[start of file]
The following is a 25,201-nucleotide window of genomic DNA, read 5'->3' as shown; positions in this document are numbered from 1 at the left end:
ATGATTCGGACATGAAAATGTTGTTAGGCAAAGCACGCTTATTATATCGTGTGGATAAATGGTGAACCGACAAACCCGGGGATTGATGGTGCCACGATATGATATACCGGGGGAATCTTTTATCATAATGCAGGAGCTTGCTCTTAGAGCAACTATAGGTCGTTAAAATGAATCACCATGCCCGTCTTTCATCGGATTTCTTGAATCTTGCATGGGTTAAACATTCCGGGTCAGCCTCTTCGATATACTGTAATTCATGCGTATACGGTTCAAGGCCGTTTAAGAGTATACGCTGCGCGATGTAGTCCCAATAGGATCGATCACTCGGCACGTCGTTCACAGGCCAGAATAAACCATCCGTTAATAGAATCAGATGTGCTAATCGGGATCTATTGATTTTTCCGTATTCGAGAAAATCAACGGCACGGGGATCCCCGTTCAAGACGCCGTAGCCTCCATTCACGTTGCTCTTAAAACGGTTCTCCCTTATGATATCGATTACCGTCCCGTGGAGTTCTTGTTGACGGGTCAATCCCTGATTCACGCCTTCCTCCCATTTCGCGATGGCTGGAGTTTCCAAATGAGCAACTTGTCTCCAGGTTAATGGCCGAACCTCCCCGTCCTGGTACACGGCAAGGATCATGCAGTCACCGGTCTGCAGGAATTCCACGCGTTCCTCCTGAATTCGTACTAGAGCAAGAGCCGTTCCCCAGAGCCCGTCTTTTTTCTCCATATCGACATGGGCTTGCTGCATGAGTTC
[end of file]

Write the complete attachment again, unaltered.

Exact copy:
The following is a 25,201-nucleotide window of genomic DNA, read 5'->3' as shown; positions in this document are numbered from 1 at the left end:
ATGATTCGGACATGAAAATGTTGTTAGGCAAAGCACGCTTATTATATCGTGTGGATAAATGGTGAACCGACAAACCCGGGGATTGATGGTGCCACGATATGATATACCGGGGGAATCTTTTATCATAATGCAGGAGCTTGCTCTTAGAGCAACTATAGGTCGTTAAAATGAATCACCATGCCCGTCTTTCATCGGATTTCTTGAATCTTGCATGGGTTAAACATTCCGGGTCAGCCTCTTCGATATACTGTAATTCATGCGTATACGGTTCAAGGCCGTTTAAGAGTATACGCTGCGCGATGTAGTCCCAATAGGATCGATCACTCGGCACGTCGTTCACAGGCCAGAATAAACCATCCGTTAATAGAATCAGATGTGCTAATCGGGATCTATTGATTTTTCCGTATTCGAGAAAATCAACGGCACGGGGATCCCCGTTCAAGACGCCGTAGCCTCCATTCACGTTGCTCTTAAAACGGTTCTCCCTTATGATATCGATTACCGTCCCGTGGAGTTCTTGTTGACGGGTCAATCCCTGATTCACGCCTTCCTCCCATTTCGCGATGGCTGGAGTTTCCAAATGAGCAACTTGTCTCCAGGTTAATGGCCGAACCTCCCCGTCCTGGTACACGGCAAGGATCATGCAGTCACCGGTCTGCAGGAATTCCACGCGTTCCTCCTGAATTCGTACTAGAGCAAGAGCCGTTCCCCAGAGCCCGTCTTTTTTCTCCATATCGACATGGGCTTGCTGCATGAGTTC